• Dealing with Encoding and Encryption
    • Encoding algorithms
    • Encryption algorithms
      • Symmetric
      • Asymmetric
  • Secure HTTP (HTTPS) and Secure Sockets Layer (SSL)
    • Useful fields from secure negotiation process
    • Typical SSL uses other than HTTPS
  • Man-in-the-Middle
    • Methods to accomplish
    • Benevolent uses
    • Common MITM tools
  • Encrypted Traffic Flow Analysis
    • Baselining behavior to identify anomalies
    • Flow data points useful for encrypted traffic
  • Network Protocol Reverse Engineering
    • Using known protocol fields to dissect unknown underlying protocols
    • Pattern recognition for common encoding algorithms
    • Addressing undocumented binary protocols
    • What to do after breaking the protocol
  • Automated Tools and Libraries
    • Common tools that can facilitate large-scale analysis
    • Chaining tools together effectively
    • Libraries that can be linked to custom tools and solutions

Philip Hagen
Sat Oct 10th, 2015
9:00 AM - 5:00 PM


Focus: This section will combine all of what you have learned prior to and during this week. In groups, you will examine network evidence from a real-world compromise by an advanced attacker. Each group will independently analyze data, form and develop hypotheses, and present findings. No evidence from endpoint systems is available - only the network and its infrastructure.

Students will present their findings at each stage of the exercise. This will test their understanding of the evidence and ability to articulate and support their hypotheses. The audience will include senior-level decision makers, so all presentations must include executive summaries as well as technical details. Time permitting, students should also include recommended steps that could help to prevent, detect, or mitigate a repeat compromise.

  • Capstone Exercise

CPE/CMU Credits: 6

  • Network Forensic Case
    • Analysis using only network-based evidence
      • Determine the original source of an advanced attacker's compromise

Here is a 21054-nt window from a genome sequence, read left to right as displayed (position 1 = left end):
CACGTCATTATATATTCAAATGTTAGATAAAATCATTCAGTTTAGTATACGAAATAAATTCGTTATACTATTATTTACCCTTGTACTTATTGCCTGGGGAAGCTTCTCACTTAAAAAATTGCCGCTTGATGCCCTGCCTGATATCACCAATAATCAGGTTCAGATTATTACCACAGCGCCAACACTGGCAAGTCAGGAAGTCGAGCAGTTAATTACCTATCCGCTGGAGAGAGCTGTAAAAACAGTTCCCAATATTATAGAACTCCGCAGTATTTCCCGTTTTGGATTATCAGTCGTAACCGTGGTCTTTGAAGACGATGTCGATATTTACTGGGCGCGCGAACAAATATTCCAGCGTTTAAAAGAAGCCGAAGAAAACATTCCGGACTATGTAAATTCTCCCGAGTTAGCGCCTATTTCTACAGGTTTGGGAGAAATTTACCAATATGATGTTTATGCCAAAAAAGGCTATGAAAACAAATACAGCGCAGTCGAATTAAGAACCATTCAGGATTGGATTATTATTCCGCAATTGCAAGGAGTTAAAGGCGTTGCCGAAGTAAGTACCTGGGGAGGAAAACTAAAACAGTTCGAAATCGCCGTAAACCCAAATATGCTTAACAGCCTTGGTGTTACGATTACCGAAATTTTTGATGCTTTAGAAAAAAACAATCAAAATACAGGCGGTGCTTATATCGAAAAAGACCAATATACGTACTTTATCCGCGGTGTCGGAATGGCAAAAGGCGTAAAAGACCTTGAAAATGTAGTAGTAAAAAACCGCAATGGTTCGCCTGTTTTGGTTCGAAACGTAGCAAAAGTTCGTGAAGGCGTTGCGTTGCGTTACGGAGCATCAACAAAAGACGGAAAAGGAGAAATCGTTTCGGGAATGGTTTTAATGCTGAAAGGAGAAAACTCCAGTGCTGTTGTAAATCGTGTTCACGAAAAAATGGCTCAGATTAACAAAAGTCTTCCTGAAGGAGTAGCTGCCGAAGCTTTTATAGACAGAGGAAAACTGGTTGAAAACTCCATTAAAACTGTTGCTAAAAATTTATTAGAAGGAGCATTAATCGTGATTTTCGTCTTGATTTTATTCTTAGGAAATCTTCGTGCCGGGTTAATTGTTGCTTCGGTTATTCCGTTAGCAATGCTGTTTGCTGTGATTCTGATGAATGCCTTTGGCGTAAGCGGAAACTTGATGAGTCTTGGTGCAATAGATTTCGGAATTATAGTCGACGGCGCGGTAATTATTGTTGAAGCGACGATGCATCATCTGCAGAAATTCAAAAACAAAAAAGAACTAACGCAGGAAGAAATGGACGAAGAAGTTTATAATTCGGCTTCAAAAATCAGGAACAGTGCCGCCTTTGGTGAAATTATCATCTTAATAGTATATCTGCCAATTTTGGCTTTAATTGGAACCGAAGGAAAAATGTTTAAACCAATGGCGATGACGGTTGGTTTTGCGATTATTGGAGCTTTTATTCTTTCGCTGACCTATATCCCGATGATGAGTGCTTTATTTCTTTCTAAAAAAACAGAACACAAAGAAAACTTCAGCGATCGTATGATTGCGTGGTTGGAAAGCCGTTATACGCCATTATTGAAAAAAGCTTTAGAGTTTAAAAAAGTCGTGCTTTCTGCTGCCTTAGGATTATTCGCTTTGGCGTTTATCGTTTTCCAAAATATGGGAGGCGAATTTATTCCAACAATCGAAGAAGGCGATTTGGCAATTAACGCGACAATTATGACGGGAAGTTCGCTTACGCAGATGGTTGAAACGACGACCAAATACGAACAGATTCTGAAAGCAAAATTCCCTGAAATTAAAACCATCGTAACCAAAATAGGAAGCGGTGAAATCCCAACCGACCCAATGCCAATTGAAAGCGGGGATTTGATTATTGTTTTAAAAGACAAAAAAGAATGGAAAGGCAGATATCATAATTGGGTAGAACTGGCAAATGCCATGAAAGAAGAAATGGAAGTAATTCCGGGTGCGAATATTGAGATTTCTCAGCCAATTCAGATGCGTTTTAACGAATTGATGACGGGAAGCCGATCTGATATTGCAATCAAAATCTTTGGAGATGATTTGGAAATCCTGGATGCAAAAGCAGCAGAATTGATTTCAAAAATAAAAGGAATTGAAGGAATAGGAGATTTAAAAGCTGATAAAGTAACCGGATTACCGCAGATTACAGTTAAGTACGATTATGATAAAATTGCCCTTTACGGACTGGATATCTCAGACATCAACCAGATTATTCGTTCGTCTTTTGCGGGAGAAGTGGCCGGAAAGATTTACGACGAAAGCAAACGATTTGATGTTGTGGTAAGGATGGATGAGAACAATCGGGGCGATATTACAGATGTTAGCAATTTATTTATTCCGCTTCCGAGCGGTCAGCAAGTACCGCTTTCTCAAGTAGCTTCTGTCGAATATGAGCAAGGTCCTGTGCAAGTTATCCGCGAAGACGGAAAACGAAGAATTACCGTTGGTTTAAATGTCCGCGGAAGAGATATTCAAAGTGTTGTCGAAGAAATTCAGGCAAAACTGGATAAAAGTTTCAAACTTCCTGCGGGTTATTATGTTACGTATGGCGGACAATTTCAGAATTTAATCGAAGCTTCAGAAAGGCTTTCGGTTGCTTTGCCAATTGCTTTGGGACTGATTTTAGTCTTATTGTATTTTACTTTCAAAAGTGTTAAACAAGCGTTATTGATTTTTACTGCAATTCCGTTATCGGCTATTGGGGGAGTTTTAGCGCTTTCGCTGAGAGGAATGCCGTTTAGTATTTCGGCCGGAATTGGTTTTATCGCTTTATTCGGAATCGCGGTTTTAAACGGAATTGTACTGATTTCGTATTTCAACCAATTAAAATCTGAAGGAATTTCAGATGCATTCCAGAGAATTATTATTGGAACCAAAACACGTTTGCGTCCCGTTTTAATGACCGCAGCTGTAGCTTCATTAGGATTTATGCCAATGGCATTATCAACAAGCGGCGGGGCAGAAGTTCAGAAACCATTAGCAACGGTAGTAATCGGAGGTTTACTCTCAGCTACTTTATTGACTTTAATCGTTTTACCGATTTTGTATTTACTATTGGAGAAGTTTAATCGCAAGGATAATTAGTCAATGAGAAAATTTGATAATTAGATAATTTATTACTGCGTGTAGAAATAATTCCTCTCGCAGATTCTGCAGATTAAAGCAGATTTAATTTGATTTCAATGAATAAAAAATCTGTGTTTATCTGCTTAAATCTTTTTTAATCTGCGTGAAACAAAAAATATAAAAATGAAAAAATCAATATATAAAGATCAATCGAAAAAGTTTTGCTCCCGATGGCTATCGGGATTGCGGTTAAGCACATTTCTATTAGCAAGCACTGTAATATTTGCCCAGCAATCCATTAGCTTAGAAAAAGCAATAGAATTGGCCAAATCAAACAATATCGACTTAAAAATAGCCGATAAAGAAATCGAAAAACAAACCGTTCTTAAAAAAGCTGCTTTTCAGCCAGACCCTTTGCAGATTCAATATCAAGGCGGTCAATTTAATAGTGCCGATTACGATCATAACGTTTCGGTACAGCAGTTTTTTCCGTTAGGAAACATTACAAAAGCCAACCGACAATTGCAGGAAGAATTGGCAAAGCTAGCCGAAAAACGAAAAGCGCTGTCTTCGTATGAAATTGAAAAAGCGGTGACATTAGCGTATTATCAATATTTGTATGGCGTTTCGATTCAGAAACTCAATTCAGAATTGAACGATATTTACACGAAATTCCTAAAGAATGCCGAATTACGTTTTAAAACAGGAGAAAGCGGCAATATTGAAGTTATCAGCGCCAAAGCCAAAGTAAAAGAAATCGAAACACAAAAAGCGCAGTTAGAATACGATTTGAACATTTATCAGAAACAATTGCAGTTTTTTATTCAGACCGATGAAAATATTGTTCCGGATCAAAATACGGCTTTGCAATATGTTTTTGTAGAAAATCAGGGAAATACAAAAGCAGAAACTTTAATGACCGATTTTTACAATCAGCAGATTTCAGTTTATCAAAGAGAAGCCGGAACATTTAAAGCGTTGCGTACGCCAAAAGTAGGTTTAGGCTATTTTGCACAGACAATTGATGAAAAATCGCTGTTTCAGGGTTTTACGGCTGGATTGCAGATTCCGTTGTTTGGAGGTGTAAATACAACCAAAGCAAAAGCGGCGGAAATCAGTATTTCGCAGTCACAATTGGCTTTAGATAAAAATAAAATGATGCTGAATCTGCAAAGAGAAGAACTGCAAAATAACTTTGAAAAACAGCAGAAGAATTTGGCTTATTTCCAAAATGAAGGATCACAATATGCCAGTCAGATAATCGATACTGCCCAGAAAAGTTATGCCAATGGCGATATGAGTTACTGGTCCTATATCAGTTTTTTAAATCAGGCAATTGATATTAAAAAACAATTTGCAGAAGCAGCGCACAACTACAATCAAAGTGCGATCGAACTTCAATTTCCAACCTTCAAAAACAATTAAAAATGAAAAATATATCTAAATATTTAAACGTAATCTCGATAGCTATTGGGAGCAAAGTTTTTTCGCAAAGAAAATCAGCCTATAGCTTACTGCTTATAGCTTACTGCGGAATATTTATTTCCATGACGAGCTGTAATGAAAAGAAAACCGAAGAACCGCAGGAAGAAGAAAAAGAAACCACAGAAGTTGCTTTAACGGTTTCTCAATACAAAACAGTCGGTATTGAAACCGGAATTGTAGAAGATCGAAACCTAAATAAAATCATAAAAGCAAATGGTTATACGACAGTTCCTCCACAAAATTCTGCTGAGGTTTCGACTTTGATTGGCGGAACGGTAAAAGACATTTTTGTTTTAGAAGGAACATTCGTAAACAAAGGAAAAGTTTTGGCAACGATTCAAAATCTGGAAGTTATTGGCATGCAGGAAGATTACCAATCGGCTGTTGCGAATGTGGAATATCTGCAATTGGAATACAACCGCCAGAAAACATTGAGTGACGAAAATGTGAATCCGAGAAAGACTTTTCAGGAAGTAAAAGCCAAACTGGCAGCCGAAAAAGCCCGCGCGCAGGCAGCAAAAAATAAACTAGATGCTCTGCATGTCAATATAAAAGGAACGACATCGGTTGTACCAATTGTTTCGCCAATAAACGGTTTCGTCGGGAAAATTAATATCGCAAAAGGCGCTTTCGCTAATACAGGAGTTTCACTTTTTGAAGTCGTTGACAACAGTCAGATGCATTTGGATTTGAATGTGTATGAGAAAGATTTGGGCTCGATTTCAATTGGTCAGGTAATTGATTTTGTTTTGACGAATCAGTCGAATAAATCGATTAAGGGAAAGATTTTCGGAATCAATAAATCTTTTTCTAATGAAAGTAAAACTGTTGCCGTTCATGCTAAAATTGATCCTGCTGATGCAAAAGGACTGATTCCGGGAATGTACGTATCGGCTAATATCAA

• Identify the attacker's actions while in the victim's environment
      • Confirm what data the attacker stole from the victim
    • Reporting
      • Present executive-level summaries of your findings at each stage of the exercise
      • Document and provide low-level technical backup for findings
      • Establish and present a timeline of the attacker's activities
      • Time permitting, provide recommendations on how the victim can prevent, detect, or mitigate a repeat compromise by the same or another similarly advanced attacker

Additional Information


You can use any 64-bit version of Windows, Apple OSX, or Linux as your core operating system that also can install and run VMware virtualization products.

It is critical that your CPU and operating system support 64-bit so that our 64-bit guest virtual machine can run on your laptop. VMware provides a free tool for Windows and Linux that will detect whether or not your host supports 64-bit guest virtual machines. For further troubleshooting, see this article for good instructions for Windows users to determine more about CPU and OS capabilities. For Macs, please use this support page from Apple to determine 64-bit capability.

Please download and install VMware Workstation 10, VMware Fusion 6.0, or VMware Player 6.0 or higher versions on your system prior to beginning the course. If you do not own a licensed copy of VMware Workstation or Fusion, you can download a free 30-day trial copy from VMware. VMware will send you a time-limited serial number if you register for the trial on its website. VMware Player is a free download that does not need a commercial license. Most students find VMware Player adequate for the course. Please note that other virtualization software is not supported in the lab environment, and may not successfully run the supplied virtual machines.